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Plugging for an End to the Iffy Starts

December 12, 1985|RALPH VARTABEDIAN | Times Staff Writer

Question: I have a 1977 Chevrolet Impala 305 with 46,000 miles on it. About every three months, my spark plugs get wet, and, of course, the engine won't start. My mechanic suggested I drive the car on the freeway several times each week until the engine gets hot enough to burn off the oil. A second mechanic informed me of the need for a head overhaul. Who is closer to the truth?--R.R.F. Sr.

Answer: When you say the plugs get wet, I assume you mean they become fouled with oil. If that's the case, you have oil seeping into your engine combustion chamber, either through your valve guides or through the piston rings.

Freeway driving may help clean oil-fouled plugs to a minor extent, but it will not solve the basic problem. In some cases, the fouling can be worse in freeway driving.

Your mechanic should perform a compression test of each cylinder in the engine. To do this, he will remove one spark plug at a time and screw in a gauge that will measure the pressure inside the cylinder during the compression stroke.

If the compression is adequate, you can suspect the oil is coming from the valve-stem area. Poor compression will mean that the compression rings are shot or the valve seats are burned. Correcting this problem requires a complete overhaul of the motor, a very expensive proposition.

To check the valve stems for oil leakage, he will remove the valve cover and inspect the valve guides and seals. The seals prevent oil that lubricates the camshaft and the valve guides from seeping into the engine.

If the seals are shot, you can have them replaced at far less than the cost of rebuilding the entire head. But new seals will wear out or break quickly if the valve guides and stems are worn out. In that case, you'll need a valve job, which will run into the hundreds of dollars.

Now, if your problem is that the plugs are wet with gasoline, you have a fuel problem. If the plugs get wet only after you turn over the engine, then your carburetor mixture is too rich. You should check the choke and check the idle mixture.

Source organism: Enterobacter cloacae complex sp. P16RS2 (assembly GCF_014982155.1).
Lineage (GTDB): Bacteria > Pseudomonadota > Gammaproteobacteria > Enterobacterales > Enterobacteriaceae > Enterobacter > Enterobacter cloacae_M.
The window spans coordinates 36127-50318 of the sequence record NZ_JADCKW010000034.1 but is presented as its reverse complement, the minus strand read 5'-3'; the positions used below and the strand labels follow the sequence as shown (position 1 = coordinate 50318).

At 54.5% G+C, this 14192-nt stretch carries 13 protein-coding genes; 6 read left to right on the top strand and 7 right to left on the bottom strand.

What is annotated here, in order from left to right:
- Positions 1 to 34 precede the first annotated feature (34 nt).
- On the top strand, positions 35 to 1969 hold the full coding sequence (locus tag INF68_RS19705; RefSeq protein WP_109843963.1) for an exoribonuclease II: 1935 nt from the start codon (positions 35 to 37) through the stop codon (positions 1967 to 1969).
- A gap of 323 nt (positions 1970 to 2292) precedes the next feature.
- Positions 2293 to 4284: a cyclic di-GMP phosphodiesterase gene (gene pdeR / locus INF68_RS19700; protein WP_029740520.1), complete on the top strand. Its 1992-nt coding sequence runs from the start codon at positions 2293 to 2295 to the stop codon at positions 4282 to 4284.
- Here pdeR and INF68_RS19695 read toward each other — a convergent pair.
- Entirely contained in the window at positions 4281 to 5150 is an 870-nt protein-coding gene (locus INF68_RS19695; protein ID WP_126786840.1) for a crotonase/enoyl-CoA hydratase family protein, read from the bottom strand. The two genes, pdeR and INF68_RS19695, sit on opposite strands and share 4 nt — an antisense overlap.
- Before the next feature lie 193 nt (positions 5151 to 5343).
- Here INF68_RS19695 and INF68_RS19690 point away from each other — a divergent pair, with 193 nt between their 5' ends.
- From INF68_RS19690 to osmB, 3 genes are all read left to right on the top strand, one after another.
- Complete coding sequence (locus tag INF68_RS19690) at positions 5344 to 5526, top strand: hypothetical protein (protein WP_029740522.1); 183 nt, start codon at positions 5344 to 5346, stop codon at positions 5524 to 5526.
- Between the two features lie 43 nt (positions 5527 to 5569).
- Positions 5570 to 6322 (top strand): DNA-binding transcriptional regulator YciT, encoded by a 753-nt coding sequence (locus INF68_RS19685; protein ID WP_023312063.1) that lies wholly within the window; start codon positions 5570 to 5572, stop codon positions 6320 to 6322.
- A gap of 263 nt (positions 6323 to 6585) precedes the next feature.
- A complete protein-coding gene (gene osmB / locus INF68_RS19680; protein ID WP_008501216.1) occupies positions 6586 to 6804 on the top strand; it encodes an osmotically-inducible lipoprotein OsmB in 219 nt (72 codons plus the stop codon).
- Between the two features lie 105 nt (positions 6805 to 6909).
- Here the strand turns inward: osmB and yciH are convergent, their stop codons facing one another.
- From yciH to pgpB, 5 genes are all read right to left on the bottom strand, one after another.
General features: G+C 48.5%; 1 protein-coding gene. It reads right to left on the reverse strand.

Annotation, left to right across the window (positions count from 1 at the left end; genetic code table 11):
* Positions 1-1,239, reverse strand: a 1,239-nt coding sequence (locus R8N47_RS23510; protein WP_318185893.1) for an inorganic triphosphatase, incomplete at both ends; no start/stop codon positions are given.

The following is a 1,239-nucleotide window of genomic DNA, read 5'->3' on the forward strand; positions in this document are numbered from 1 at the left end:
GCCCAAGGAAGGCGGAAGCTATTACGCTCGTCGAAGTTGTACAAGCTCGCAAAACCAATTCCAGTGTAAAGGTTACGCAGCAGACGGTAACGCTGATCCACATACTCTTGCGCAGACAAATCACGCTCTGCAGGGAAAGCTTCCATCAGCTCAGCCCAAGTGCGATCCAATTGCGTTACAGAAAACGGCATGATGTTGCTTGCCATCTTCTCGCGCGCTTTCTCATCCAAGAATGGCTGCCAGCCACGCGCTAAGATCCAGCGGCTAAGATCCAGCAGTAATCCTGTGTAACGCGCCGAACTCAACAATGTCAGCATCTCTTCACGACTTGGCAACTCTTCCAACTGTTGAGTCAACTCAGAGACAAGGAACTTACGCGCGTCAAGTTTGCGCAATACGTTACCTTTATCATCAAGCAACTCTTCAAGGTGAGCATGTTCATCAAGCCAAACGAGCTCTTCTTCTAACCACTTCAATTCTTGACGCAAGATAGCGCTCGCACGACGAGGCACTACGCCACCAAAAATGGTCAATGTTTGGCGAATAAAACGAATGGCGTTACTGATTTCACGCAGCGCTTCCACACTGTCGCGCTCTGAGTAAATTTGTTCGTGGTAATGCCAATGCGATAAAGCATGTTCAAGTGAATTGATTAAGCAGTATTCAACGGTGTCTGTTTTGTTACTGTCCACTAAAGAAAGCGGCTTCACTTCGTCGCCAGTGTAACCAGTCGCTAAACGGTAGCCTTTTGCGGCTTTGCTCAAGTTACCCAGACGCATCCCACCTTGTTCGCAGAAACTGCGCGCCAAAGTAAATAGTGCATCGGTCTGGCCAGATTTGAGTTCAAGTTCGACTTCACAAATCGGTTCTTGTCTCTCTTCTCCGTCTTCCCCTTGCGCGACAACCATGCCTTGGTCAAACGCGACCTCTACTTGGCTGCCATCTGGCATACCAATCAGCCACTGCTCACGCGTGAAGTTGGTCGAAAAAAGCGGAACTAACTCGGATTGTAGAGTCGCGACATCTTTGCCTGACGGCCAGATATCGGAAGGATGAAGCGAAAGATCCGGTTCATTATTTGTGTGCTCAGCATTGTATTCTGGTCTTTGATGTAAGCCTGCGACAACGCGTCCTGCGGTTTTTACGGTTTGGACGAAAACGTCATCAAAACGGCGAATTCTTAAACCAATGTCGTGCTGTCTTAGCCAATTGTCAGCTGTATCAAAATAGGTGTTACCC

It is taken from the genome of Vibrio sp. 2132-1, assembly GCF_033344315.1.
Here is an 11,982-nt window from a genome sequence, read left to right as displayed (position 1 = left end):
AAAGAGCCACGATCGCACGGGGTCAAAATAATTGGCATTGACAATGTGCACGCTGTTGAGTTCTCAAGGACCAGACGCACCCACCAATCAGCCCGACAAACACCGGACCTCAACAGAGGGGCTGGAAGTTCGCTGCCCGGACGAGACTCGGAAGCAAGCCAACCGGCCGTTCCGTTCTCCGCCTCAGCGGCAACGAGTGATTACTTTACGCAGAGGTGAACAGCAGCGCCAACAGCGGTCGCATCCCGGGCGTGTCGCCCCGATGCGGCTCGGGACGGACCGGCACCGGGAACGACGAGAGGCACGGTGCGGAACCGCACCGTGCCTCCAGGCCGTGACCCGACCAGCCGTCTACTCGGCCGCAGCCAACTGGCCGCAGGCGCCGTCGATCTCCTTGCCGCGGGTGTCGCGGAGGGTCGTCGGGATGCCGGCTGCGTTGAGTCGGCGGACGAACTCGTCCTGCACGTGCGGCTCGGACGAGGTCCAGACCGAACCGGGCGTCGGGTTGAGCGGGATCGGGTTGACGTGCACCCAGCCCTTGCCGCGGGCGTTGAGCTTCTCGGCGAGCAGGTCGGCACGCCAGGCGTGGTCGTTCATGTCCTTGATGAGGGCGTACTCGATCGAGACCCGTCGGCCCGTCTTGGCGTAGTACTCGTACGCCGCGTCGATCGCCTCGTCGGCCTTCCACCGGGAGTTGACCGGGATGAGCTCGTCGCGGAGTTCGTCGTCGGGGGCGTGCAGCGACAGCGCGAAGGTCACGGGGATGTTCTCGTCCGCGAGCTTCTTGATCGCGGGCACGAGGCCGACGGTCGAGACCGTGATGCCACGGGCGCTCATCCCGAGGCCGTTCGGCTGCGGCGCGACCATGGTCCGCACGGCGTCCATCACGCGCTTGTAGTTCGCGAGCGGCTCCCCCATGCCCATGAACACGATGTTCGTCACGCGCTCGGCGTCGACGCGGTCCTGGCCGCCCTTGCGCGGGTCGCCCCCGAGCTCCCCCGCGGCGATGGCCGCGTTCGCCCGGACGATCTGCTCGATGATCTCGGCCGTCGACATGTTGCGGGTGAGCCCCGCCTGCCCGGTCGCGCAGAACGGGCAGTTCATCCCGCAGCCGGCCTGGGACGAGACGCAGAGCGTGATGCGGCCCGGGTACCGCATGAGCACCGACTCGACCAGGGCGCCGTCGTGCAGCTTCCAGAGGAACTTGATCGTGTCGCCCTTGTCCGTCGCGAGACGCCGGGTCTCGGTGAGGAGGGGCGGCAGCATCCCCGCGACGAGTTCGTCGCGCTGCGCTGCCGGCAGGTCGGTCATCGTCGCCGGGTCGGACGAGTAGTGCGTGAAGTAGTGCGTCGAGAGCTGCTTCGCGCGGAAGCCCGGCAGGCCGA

If they are wet with gasoline before the engine is turned over, you have gasoline leaking out of your carburetor and seeping down into the cylinders. You may need a new or rebuilt carburetor.

Q: I own a 1982 four-cylinder Oldsmobile Omega with power steering. My problem is that in late fall and all winter, when the weather gets cold, my steering feels like it has no power when I start the car and drive the first few miles. I have no problem when the weather is warm. What is happening?--D.J.

A: The condition you describe is probably normal. Power-steering systems get their "boost" from a hydraulic pump driven by the engine. It operates on oil that is the consistency of transmission fluid, which is very often used in power-steering systems.

Since this oil is not typically a multiweight oil, it is thicker when it is cold. The thicker oil doesn't move as readily in the boost system, giving you a stiff feeling or a lack of power.

If you had a mechanical problem with your steering system, such as an oil leak, it most likely would show up when the oil is warmed up. Usually, leaky seals in a power-steering system are worst in hot operating conditions.

Ralph Vartabedian cannot answer mail personally but will respond in this column to automotive questions of general interest. Do not telephone. Write to Your Wheels, You section, The Times, Times Mirror Square, Los Angeles 90053.

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